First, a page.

Most of the dead were kids under the age of 18, and 29 of them belonged to a single extended family. It was soon established that the dead belonged mostly to a family who served as village guards fighting against Kurdistan Workers' Party (PKK) insurgents on the side of security forces, and were engaged in smuggling not without the tacit knowledge of local authorities. There are different explanations for the tragedy.
The government and the military made statements admitting that air strikes claimed the lives of civilians due to misleading intelligence that they were, as was previously the case on several occasions, PKK militants disguised as smugglers entering Turkey to target military posts. Selahattin Demirtaş, the co-chairman of the pro-Kurdish Peace and Democracy Party (BDP) declared that this was an “intended massacre by the state.” There were reports in the media on the other hand that the PKK, by providing misleading intelligence through double agents, had achieved a double purpose. It did not only punish the village guard family, but also succeeded in fanning broad indignation among Turkey's Kurds who were recently showing signs of increasing disfavor with the PKK.
It is necessary that the tragedy is investigated thoroughly to determine those responsible for the massacre. It is also necessary that the state authorities apologize for the tragedy and pay indemnities to the families of the dead. The lesson to be drawn once more is this: The PKK insurgency cannot be dealt with by military means alone. Violence breeds violence. It is necessary that reforms to officially recognize the Kurdish identity are adopted without delay and that through negotiations an agreement is concluded with the PKK for a permanent end to violence.
Leyla Zana, winner of the European Parliament's Sakharov Prize for Freedom of Thought and a BDP deputy, in an interview she gave to the Rudaw website (affiliated with the Kurdistan Democratic Party of Iraq) just one day before the tragic event said that they (probably meaning the BDP) previously demanded autonomy within Turkey, but today no longer believed it was enough. She added that “The Kurds should determine their future through a referendum. We will accept the results of the referendum which could be autonomy, federalism or independence.”
I believe that Zana's proposal needs serious consideration. I agree, in principle, that if Turkey is ever going to resolve the Kurdish question and consolidate democracy, Kurdish citizens must be given a chance to determine their future. They should be able to freely choose between the options of having their ethnic-cultural rights secured, autonomy in the Kurdistan region, federal restructuring of the country or independence from Turkey. I find Zana's proposal reasonable, on the condition that the rights of Turks living in the Kurdish-majority region and Kurds living in the Turkish-majority region are guaranteed their basic rights whatever the decision by referendum is.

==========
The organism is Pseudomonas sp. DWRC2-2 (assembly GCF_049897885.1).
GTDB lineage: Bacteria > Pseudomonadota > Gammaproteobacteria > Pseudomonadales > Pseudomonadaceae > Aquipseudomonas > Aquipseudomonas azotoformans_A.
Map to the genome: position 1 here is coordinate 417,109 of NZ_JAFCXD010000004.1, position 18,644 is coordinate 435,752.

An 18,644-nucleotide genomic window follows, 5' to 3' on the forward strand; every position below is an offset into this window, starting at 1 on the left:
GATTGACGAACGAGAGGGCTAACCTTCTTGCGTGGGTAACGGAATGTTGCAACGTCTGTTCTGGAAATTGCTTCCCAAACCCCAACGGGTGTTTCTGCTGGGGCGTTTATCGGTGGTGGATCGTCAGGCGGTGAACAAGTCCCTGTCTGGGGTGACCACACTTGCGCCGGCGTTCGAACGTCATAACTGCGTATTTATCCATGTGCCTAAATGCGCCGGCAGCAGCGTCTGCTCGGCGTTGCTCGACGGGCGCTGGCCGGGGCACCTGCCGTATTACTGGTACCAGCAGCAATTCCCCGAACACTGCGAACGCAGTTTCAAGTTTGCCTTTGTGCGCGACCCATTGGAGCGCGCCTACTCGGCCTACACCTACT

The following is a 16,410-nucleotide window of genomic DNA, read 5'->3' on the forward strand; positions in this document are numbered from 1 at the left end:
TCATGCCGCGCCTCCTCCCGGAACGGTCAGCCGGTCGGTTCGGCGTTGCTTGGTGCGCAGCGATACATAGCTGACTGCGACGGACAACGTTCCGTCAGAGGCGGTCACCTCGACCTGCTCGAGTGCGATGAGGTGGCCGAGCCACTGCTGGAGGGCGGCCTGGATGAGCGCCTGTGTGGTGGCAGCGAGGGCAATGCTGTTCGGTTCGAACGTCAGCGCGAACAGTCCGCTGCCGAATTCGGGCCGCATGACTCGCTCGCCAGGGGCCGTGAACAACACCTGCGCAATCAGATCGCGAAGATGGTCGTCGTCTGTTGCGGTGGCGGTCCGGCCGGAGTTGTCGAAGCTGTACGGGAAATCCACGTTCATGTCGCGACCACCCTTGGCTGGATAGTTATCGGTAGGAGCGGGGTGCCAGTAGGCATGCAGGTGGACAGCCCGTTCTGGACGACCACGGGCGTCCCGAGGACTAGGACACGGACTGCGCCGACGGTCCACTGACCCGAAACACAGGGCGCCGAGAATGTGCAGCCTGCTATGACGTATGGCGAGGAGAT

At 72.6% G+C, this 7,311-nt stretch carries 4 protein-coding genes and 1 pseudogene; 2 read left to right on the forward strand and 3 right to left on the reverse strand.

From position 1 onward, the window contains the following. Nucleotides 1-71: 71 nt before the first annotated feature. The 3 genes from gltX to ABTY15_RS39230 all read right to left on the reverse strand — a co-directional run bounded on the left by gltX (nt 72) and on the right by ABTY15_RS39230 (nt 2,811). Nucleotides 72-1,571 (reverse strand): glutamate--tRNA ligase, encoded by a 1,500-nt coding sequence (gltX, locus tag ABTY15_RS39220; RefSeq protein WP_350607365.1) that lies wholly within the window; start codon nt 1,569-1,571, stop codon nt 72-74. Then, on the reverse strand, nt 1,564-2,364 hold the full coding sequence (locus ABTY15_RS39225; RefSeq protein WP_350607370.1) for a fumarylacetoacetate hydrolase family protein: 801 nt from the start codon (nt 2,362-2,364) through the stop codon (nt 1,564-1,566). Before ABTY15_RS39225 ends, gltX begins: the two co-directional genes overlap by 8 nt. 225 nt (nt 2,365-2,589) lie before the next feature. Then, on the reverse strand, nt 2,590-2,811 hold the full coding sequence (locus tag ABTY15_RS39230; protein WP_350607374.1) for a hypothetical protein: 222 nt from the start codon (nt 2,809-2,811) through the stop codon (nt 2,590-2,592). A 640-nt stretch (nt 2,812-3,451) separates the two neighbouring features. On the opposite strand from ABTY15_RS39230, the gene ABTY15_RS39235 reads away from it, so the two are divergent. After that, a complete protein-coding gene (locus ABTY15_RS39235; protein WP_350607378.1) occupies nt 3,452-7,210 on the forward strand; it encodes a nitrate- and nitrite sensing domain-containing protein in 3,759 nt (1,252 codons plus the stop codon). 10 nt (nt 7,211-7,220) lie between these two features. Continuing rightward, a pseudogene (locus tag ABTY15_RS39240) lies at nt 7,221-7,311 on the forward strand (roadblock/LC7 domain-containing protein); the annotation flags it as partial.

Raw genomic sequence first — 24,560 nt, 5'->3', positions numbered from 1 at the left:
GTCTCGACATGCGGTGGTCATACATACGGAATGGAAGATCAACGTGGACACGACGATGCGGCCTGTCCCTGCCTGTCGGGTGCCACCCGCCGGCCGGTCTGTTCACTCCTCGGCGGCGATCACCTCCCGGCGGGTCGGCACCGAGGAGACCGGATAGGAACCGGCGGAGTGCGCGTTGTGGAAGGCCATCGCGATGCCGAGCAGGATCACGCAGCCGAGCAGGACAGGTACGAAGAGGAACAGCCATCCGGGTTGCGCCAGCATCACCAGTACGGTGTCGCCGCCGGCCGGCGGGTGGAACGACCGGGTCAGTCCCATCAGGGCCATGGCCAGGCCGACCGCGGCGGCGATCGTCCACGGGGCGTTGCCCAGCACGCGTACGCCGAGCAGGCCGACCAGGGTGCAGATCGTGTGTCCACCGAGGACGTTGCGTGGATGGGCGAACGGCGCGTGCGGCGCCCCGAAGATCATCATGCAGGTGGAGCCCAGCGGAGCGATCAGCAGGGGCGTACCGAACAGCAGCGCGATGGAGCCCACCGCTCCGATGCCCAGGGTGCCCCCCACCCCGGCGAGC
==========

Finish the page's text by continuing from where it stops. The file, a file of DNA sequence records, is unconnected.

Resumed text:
I would, however, like to strongly remind Zana and the like-minded that in order for such a proposal to be taken seriously even by the Kurds, let alone the Turks, it is absolutely necessary that the PKK lays down its arms, engages in a peaceful democratic struggle, gives up its false contention of being the sole representative for the Kurds of Turkey, and stops trying to impose its will on them by threat or use of force. Unless Zana also advocates this, her proposal for a referendum does not make sense.
Zana's statements on the other hand once more raise the question as to what the future looks like for Turkey's Kurdish question. As I see it, the majority of both Turks and Kurds are sick and tired of violence, be it perpetrated by the state or the PKK, and they agree that the Kurdish identity must be recognized and support negotiations with the PKK for an end to violence. The majority of Turkey's Kurds seem to unite behind three basic demands: that the constitution defines citizenship without any ethnic reference, that Kurdish families are allowed the choice of having their children educated in Kurdish alongside Turkish, and that broader self-government rights are recognized for the Kurdish-majority region. The majority of citizens of the Kurdistan Regional Government in Iraq favor amicable relations with Turkey. There exist, therefore, favorable conditions for Turkey to solve the Kurdish question and preserve its territorial integrity by restructuring itself as a country state or a citizens' state that separates state and ethnicity, if there is political will to do so. Failure to address the Kurdish demands and insistence on dealing with the PKK insurgency by military means alone raises the risk, however, of leading the country into eventual dismemberment.